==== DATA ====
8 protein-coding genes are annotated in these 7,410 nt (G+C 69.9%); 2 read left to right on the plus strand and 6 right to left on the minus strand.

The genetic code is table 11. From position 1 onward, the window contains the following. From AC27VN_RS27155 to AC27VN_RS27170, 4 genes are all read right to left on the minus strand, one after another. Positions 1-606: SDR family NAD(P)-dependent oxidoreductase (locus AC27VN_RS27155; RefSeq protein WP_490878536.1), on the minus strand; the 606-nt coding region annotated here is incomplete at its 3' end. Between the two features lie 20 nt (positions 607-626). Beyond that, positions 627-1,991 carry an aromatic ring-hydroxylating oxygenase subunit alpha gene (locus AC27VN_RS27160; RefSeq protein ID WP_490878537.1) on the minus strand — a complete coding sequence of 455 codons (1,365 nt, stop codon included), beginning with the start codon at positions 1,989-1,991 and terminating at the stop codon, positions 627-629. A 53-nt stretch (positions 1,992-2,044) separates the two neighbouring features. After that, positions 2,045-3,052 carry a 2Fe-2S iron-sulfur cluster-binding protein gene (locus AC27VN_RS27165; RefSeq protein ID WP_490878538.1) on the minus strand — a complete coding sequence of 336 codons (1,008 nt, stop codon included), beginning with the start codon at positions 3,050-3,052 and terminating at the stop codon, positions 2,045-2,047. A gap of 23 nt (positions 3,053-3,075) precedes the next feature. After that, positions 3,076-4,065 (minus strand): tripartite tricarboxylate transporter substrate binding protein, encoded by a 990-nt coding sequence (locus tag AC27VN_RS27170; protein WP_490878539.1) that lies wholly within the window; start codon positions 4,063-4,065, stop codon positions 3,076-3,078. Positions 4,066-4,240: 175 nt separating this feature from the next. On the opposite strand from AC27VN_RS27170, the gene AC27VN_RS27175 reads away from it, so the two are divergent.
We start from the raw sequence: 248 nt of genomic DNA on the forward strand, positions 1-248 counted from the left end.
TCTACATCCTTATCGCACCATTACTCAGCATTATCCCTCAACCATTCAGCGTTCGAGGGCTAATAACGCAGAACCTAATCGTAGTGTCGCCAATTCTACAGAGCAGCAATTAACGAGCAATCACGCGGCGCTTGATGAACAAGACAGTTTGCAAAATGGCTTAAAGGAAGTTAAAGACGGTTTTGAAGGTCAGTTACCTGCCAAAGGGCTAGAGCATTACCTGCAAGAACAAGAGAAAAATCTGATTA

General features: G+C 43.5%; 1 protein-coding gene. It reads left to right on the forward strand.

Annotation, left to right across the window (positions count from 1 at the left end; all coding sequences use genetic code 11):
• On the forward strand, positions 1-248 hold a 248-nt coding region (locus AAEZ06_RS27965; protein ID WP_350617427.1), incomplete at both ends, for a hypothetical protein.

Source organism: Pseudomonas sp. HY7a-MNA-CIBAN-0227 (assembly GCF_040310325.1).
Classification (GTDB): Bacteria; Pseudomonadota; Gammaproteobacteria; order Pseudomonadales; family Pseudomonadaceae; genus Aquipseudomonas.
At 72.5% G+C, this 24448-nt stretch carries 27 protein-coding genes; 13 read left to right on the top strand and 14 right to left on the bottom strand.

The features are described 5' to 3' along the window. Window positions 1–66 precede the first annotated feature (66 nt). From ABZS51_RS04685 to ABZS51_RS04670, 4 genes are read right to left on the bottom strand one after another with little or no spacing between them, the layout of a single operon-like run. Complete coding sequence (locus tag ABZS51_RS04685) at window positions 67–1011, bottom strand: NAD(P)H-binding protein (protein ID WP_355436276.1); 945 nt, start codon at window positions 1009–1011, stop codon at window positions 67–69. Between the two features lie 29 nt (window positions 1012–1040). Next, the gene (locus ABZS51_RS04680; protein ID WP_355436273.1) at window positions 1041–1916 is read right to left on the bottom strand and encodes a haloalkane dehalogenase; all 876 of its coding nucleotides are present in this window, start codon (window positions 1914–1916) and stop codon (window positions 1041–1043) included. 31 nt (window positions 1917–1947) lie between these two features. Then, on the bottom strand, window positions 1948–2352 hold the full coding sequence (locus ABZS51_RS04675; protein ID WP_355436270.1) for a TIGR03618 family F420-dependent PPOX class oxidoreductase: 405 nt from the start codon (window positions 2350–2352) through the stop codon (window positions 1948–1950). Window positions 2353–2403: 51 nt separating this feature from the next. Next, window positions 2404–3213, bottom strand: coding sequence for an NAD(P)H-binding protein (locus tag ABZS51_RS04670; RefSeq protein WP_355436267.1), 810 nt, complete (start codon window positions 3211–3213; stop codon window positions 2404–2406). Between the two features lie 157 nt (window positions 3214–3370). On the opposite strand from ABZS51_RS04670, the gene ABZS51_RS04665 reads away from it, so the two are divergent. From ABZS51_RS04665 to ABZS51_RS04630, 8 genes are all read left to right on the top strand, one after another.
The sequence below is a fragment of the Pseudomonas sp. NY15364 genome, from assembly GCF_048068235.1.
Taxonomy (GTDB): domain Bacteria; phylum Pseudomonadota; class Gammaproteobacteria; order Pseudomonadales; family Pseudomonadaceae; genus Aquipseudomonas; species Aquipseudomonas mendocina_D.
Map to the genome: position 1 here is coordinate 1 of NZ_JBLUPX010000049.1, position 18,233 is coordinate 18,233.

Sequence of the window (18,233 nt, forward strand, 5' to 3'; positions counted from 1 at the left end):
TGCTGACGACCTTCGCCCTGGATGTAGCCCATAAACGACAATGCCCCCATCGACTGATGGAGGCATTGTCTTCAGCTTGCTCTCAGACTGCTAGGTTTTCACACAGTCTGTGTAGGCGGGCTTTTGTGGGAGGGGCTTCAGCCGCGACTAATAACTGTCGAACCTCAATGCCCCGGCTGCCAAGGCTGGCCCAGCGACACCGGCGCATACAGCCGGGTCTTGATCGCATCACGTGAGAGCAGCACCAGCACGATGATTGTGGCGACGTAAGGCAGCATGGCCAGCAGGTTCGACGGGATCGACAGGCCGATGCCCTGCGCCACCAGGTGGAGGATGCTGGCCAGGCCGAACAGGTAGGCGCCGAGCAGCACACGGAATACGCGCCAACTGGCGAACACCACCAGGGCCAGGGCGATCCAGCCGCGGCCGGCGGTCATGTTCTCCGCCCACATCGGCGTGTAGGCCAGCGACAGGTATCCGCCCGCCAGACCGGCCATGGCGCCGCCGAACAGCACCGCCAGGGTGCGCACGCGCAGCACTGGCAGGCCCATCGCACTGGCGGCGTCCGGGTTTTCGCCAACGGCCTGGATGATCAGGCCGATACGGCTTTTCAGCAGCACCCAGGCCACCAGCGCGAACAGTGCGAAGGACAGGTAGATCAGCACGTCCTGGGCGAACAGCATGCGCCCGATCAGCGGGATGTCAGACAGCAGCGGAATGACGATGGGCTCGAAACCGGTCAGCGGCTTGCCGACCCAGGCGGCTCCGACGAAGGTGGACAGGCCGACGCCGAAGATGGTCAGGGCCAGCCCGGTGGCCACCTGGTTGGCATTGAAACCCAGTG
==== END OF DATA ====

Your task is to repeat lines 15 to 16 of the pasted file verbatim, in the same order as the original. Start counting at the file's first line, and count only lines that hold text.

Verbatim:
Sequence of the window (18,233 nt, forward strand, 5' to 3'; positions counted from 1 at the left end):
TGCTGACGACCTTCGCCCTGGATGTAGCCCATAAACGACAATGCCCCCATCGACTGATGGAGGCATTGTCTTCAGCTTGCTCTCAGACTGCTAGGTTTTCACACAGTCTGTGTAGGCGGGCTTTTGTGGGAGGGGCTTCAGCCGCGACTAATAACTGTCGAACCTCAATGCCCCGGCTGCCAAGGCTGGCCCAGCGACACCGGCGCATACAGCCGGGTCTTGATCGCATCACGTGAGAGCAGCACCAGCACGATGATTGTGGCGACGTAAGGCAGCATGGCCAGCAGGTTCGACGGGATCGACAGGCCGATGCCCTGCGCCACCAGGTGGAGGATGCTGGCCAGGCCGAACAGGTAGGCGCCGAGCAGCACACGGAATACGCGCCAACTGGCGAACACCACCAGGGCCAGGGCGATCCAGCCGCGGCCGGCGGTCATGTTCTCCGCCCACATCGGCGTGTAGGCCAGCGACAGGTATCCGCCCGCCAGACCGGCCATGGCGCCGCCGAACAGCACCGCCAGGGTGCGCACGCGCAGCACTGGCAGGCCCATCGCACTGGCGGCGTCCGGGTTTTCGCCAACGGCCTGGATGATCAGGCCGATACGGCTTTTCAGCAGCACCCAGGCCACCAGCGCGAACAGTGCGAAGGACAGGTAGATCAGCACGTCCTGGGCGAACAGCATGCGCCCGATCAGCGGGATGTCAGACAGCAGCGGAATGACGATGGGCTCGAAACCGGTCAGCGGCTTGCCGACCCAGGCGGCTCCGACGAAGGTGGACAGGCCGACGCCGAAGATGGTCAGGGCCAGCCCGGTGGCCACCTGGTTGGCATTGAAACCCAGTG